Several thousand people had gathered along the waterfront by Sunday afternoon, Mary Currie, public affairs director for the Golden Gate Bridge, Highway and Transportation District told Stuff (NZ).
“Everyone is biking and walking and looks very happy,” she said. “We’re off to a great start.” Since the 1.7-mile-long bridge opened in 1937, more than two-billion vehicles have crossed it.
The bridge was named after the Golden Gate Strait, the entrance of water to San Francisco Bay from the Pacific Ocean, and championed by engineer Joseph Strauss in the 1920s, says USA Today.
Twenty-five years ago on the landmark’s 50th anniversary, 300,000 people swarmed San Francisco’s Golden Gate Bridge to celebrate.
“Then it got kind of scary, because we realized we were trapped,” says a local resident who was on the bridge that day. “We were standing there, and then I said to my friend, ‘Dude, this bridge is moving.’
According to Mercury News, this year, due to safety concerns resulting from 1987’s flattening of the span by weight, the bridge put in a regular workday while massive crowds of admirers milled beneath the behemoth and gazed upon it’s ageless glory.
“It’s such an iconic structure, depending on the day or the hour, it just looks like it changes continuously,” San Francisco resident Daniel Sutphin.
“I came all the way from Denver for this,” said Becky Kaitz, gazing at the bridge from Crissy Field.
“I have a true love of this bridge. It’s majestic to me. I get strength from the bridge and the sea. I’m a landlocked girl and I need to get to my sea. This is the place to do that.” Kaitz said.
However, when the bridge was being constructed, it wasn’t welcomed with open arms. According to Reuters, some San Franciscans thought a bridge might ruin the view, according to historians.
Ferry operators and environmentalists also fought against it, as well as many engineers who doubted such a daring leap over a treacherous Pacific Ocean strait could be built.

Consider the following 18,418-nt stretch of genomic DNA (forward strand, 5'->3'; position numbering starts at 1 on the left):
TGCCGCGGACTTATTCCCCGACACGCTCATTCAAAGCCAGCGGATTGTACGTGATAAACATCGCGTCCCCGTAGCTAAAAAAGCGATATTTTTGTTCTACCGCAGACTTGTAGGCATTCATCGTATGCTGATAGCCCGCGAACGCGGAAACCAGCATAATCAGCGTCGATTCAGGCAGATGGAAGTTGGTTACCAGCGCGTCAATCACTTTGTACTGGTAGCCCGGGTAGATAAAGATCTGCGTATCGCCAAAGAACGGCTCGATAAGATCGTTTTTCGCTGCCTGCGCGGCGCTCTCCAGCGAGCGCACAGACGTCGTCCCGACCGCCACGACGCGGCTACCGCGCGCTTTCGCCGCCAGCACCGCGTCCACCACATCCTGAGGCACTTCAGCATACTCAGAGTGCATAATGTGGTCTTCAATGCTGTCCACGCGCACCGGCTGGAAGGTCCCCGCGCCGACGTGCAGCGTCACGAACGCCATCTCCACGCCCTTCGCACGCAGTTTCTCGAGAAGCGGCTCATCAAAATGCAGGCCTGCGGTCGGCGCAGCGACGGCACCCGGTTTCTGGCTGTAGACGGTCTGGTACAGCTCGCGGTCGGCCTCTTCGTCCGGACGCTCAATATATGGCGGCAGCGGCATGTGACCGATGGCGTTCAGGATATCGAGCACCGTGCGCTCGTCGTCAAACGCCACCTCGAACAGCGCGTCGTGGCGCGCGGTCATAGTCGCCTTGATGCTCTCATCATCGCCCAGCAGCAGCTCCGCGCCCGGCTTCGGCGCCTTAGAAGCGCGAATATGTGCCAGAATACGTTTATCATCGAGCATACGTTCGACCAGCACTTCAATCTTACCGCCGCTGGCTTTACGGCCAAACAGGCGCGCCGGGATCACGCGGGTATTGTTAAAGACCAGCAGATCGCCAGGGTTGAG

Kevin Starr, author of the book “Golden Gate: The Life and Times of America’s Greatest Bridge,” said 2,000 related court cases were filed over nearly a decade.
“Launched midst a thousand hopes and fears; Damned by a thousand hostile sneers,” the words with which the head engineer for the bridge, Joseph Strauss, described the bridge in a poem he wrote to mark its completion in 1937. He died less than a year later.
Meanwhile in a stark contrast to the thousands of celebrants who gathered this year to mark the anniversary, members of the group the Bridge Rail Foundation, an organization dedicated to stopping suicide jumps from the bridge, erected a display of 1,558 pairs of shoes, representing the number of people who died in leaps form the bridge since it opened in 1937.
“It’s a symbol of how deep and serious this problem has been. We’re still losing 30 to 35 a people a year off the bridge,” said Paul Muller, a spokesman for the group.
Kevin Hines, who jumped from the span in 2000 in a suicide attempt and was among a few who survived, told Mercury News about his experience and the bridge.
“It is gorgeous, it will never not be gorgeous to me,” said Hines. “It is beautiful, but it is a harbinger of death for the 75 years it has been open.” Hines is now advocating for a suicide barrier.
“Those shoes, they represent people who are gone,” he said. “They are dead. Their families are grieving still. That is not a beautiful thing.”
On Sunday Golden Gate ferries were running again after a one-day strike that disrupted service across San Francisco Bay on Saturday.
Workers represented by the Inlandboatmen’s Union walked off the job on a day strike, forcing the cancellation of ferries operated by Golden Gate between Larkspur, Sausalito and San Francisco.